5 Things We Learned From the First 2 Rounds of the NCAA Tournament
College basketball fans have spent most of the last week gorging themselves on a buffet of hoops action, as the NCAA tournament field went from 68 to 16. Here’s what we've learned:
It Doesn't Take Long to Bust a Bracket
By the end of the NCAA tournament’s first full day, UAB had knocked off third-seeded Iowa State in the South Region and Georgia State shocked third-seeded Baylor in the West. For all of the upsets that pundits hinted could happen in the first round of the tournament, few saw those two high seeds falling to unproven teams who were fortunate to make the field at all.
The East Region was the most unpredictable. Perennial March giant-killer Dayton knocked out sixth-seeded Providence on Friday, while N.C. State upset Villanova, the region’s top-seed, on Saturday. Then on Sunday, Michigan State shocked second-seeded Virginia. Oklahoma and Louisville completed the region’s Sweet 16 representatives.
Kentucky & Duke Look Unbeatable
OK, we already knew that Kentucky and Duke were great. Still, it would have been easy for both teams to sleepwalk through the early rounds, but neither did.
The top-seeded Wildcats drubbed Hampton and Cincinnati in the Midwest Region and became the first NCAA Division I team to start a season 36-0. Karl Anthony-Towns scored a career-high 21 points against Hampton, and Willie Cauley-Stein's monster dunk kick-started the rout of the Bearcats.
Meanwhile, Duke’s average margin of victory was 24 points in wins over Robert Morris and San Diego State in the South Region. The Blue Devils shot nearly 60 percent from the field in the two routs, and freshman center Jahlil Okafor scored a combined 47 points in the two games.
If these college basketball powers do meet in the national championship game, it could be the most anticipated final in decades.
The Big 12 Isn’t That Good; The ACC & Pac-12 Are
Remember when everyone said the Big 12 was the best basketball conference this season? Well, Oklahoma and West Virginia were the lone Big 12 teams to survive the NCAA tournament’s first weekend. The conference’s seven teams finished with a combined record of 5-5. Iowa State, Baylor, Oklahoma State and Texas left the tourney without a win, while Kansas was bounced by Wichita State in Sunday’s second round.
Conversely, Atlantic Coast Conference and Pac-12 teams did very well. A traditional basketball power conference, the ACC placed five teams in the Sweet 16: Duke, Notre Dame, North Carolina, Louisville and N.C. State. Virginia’s surprising defeat to Michigan State on Sunday represented the conference’s only loss in the tourney thus far, leaving its record at 11-1.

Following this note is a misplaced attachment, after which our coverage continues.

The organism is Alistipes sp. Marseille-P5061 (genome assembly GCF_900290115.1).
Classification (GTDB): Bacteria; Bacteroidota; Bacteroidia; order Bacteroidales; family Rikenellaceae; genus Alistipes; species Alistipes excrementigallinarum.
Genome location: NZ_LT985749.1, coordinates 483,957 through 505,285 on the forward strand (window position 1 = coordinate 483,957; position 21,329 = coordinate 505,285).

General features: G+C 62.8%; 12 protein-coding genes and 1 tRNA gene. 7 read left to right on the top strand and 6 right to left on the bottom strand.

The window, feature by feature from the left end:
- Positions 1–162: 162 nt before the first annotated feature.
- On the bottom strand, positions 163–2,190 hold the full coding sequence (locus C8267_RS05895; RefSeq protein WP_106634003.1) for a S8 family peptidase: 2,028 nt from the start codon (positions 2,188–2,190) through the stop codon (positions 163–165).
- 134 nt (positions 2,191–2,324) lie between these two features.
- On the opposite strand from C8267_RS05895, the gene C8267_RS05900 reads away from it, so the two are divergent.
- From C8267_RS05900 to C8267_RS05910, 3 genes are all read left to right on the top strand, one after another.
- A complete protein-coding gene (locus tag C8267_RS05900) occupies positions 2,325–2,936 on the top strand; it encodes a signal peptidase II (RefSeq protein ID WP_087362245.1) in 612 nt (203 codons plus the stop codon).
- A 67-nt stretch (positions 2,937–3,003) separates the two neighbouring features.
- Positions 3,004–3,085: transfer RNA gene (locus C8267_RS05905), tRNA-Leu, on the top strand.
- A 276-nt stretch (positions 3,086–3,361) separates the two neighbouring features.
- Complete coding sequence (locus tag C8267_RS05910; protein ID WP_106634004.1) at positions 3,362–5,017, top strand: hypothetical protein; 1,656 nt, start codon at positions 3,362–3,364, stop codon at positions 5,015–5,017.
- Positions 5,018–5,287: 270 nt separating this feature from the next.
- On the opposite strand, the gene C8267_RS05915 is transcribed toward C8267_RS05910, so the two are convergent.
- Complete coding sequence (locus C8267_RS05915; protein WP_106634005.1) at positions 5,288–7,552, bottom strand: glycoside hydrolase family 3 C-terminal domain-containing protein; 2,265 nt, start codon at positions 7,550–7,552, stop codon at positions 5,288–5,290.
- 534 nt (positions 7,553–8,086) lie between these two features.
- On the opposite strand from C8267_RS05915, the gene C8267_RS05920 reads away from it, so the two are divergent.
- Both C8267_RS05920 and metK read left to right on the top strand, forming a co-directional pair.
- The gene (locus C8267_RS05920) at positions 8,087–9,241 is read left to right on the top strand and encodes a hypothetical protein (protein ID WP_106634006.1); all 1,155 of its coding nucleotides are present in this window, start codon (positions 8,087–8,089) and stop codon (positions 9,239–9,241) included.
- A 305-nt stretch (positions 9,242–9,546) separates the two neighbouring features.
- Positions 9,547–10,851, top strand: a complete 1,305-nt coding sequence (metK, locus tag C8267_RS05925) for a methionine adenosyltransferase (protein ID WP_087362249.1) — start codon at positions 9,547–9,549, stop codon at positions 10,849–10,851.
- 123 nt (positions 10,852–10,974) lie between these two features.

From the Pac-12, Arizona, Utah and UCLA each advanced to the Sweet 16, while Oregon nearly upset top-seeded Wisconsin on Sunday in the West. Even with the Ducks’ loss, the conference’s four teams had a stellar 7-1 showing over the first two rounds.
UCLA & N.C. State Are Lucky (& Good)
Both UCLA and N.C. State have more storied basketball legacies than their recent tournament performances might suggest. Each team lived up to its pedigree in this year’s tournament.
UCLA knocked off sixth-seeded SMU thanks to a fortunate goaltending call in the waning seconds. The call was right, but the shot likely wouldn’t have found the inside of the hoop. The Bruins then blew out UAB in the second round to make the Sweet 16 for the second straight year under coach Steve Alford. Of course, had the Blazers not shocked Iowa State on Thursday, maybe UCLA has a tougher time advancing.
N.C. State seemed headed for another first-round exit on Thursday, trailing LSU for much of the second-half. The inconsistent Wolfpack found its confidence and BeeJay Anya hit a buzzer-beater to steal the win. The ‘Cardiac Pack’ needed more magic on Saturday when they nearly squandered a double-digit lead to top-seeded Villanova. However, they escaped and advanced. Even the staunchest ACC fan couldn’t have predicted N.C. State would be one of the nation’s last 16 teams standing, but they are.
Ratings Are Way Up
Whether it was during a long lunch, after work or over the weekend, you likely watched March Madness. According to an NCAA release, the first three days of the tournament averaged a record-setting 6.5/14 overnight rating/share. Saturday’s games were said to be up 14 percent in comparison to 2014’s games.
With ratings darlings like Kentucky, Notre Dame, North Carolina, Louisville and Duke still alive, more records could be set.